As an example, this restriction means that you can not express in a simple manner that only a specific audience should be able to create new tweets and a different audience should be able to create and delete tweets. It’s generally still possible to write such permissions but they require getting into the weeds of the Firebase permission system and writing complex and long permission strings.

A major drawback of the Firebase permission system is that rules are plain strings that are written into the mentioned JSON object. This approach is extremely error-prone and doesn’t allows the developer to take advantage of tooling to ensure the rules are written correctly. The only feedback developers get on the correctness of their permissions is when “deploying” the rules which makes for a suboptimal developer workflow.

Fully Flexible and Expressive Permissions with GraphQL

Being only a specification of how an API should expose its data, there is no default solution for how permissions should be handled in GraphQL. This means that the way how authentication and authorization are handled in GraphQL really depends on the concrete server-side implementation. Learn how to implement permissions in your GraphQL server with this tutorial.

Client-Side Technologies

A major part of the value of any server-side technology is the ease of using it on the client. As already mentioned, Firebase’s recommended way of interacting with their backend is by using their custom SDKs. The REST API can be used as well but is more cumbersome to work with due to the unstructured nature of the JSON database that results in a certain unpredictability when accessing it through REST.

Firebase provides SDKs for all major development platforms such as Android, iOS and the Web. For the latter, there are also specific bindings for UI frameworks like React or Angular. When deciding to use Firebase for their next project, developers make themselves completely dependent on the infrastructure that is provided by Google. If Google takes down Firebase, the application’s whole data layer will have to be rewritten!

GraphQL on the other hand can be consumed using plain HTTP (or any other transport layer). However, usage of client-side frameworks that implement common functionality can help save a lot of time and gives developers a head-start when working with GraphQL. There are two major client libraries at the moment:

  • Apollo: A fully-featured and flexible GraphQL client. It offers handy features such as caching, optimistic UI, pagination, helpers for server-side rendering and prefetching of data. Apollo also integrates with all major UI frameworks such as React, Angular or Vue and is also available on iOS and Android.
  • Relay: Facebook’s GraphQL client that was open-sourced alongside GraphQL and recently upgraded to its official 1.0 release: Relay Modern. Relay is a very sophisticated GraphQL client that however comes with a notable learning curve. It’s not as easy to get started with as is the case for Apollo. It’s however highly optimized for performance and especially shines in the context of complex and large-scale applications with lots of data-interdependencies.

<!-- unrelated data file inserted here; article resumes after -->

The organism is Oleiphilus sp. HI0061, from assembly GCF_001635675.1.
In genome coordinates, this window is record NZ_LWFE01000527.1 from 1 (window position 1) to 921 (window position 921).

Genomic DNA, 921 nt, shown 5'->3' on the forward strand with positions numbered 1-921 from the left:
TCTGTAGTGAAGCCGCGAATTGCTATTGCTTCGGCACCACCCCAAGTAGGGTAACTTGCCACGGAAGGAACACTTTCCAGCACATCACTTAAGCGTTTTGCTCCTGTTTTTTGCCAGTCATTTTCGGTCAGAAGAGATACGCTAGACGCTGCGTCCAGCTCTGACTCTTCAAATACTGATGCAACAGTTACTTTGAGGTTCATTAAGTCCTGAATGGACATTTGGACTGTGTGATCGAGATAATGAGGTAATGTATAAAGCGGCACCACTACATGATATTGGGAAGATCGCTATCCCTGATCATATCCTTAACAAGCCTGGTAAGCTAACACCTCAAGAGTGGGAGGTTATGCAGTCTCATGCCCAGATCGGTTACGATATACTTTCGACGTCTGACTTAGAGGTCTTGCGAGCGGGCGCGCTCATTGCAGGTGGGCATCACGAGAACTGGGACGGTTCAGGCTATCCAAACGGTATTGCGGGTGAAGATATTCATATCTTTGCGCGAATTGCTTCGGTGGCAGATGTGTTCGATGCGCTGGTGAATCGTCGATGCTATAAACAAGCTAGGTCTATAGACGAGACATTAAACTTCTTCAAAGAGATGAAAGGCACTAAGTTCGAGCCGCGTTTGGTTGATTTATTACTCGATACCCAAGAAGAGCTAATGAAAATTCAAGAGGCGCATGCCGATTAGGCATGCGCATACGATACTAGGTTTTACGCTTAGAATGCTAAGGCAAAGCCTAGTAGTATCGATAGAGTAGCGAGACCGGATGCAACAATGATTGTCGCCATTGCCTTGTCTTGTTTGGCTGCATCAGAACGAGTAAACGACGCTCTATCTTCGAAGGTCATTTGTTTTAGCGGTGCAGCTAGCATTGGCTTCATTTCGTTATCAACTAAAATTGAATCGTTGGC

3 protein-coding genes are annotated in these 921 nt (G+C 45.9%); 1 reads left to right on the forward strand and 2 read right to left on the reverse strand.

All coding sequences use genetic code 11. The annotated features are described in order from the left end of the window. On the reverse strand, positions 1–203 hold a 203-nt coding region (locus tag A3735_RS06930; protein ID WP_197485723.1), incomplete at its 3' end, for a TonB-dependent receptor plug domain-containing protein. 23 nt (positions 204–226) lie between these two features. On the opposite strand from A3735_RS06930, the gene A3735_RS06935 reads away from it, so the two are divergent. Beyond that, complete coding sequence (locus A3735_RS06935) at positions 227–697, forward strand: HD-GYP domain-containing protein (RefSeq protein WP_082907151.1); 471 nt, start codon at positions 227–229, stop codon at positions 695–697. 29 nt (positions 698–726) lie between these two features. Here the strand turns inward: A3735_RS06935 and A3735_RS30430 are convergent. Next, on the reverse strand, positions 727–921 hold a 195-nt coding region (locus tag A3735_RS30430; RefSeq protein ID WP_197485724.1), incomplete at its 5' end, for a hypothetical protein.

For a deep-down comparison of Relay and Apollo, you can check out this article as well as How to GraphQL guides for comprehensive tutorials.

Another way of talking to a GraphQL API is by using GraphQL bindings which you can imagine as auto-generated SDKs for a specific GraphQL API.

Standards & Community

There are no standards that Google adheres to with the Firebase platform. Development is closed-source and the community for getting help with Firebase is rather scarce (not considering a few Firebase evangelists that seem to produce the entire content around Firebase on the web).

GraphQL however is being developed in the open. Everybody is invited to join and contribute to the discussion about how to evolve GraphQL in the future. Despite its young age, an incredible community has already grown around it. Many major companies are moving their APIs towards GraphQL. Facebook of course being the primary example, but also companies like GitHub, Yelp, Shopify or Coursera have hopped on the train and take advantage of all the great GraphQL features!

With GraphQL Europe and GraphQL Summit there are two major conferences happening in Berlin and San Francisco that gather the GraphQL communities.

Getting Started with GraphQL

The fastest way to get your hands dirty and try out GraphQL yourself is by using GraphQL boilerplates and the GraphQL CLI. Let’s use the sample data model from above to create a fully-fledged GraphQL backend:

# Install the GraphQL CLI
npm install -g graphql-cli

# Create a fullstack app with React & GraphQL
graphql create myapp -b react-fullstack-basic

Learn more about bootstrapping the React fullstack app in this tutorial.

Also be sure to check out these resources for more awesome GraphQL content:

Summary

Firebase’s roots as a realtime database still linger in the more evolved backend solution that it is today. Though many features like hosting and cloud storage have been added over time, many essential API features like complex querying or specifying permission rules often feel unnatural and are difficult if not impossible to accomplish. The unstructured nature of the stored JSON data has severe implications for building and maintaining a sustainable codebase over time.

With GraphQL, developers get the best of both worlds in terms of flexibility and safety. The strongly-typed schema can be used in many ways, in particular for optimizing performance and developer workflows between client and server. Prisma is the easiest way to build GraphQL servers by providing an open-source and performant "GraphQL ORM" layer.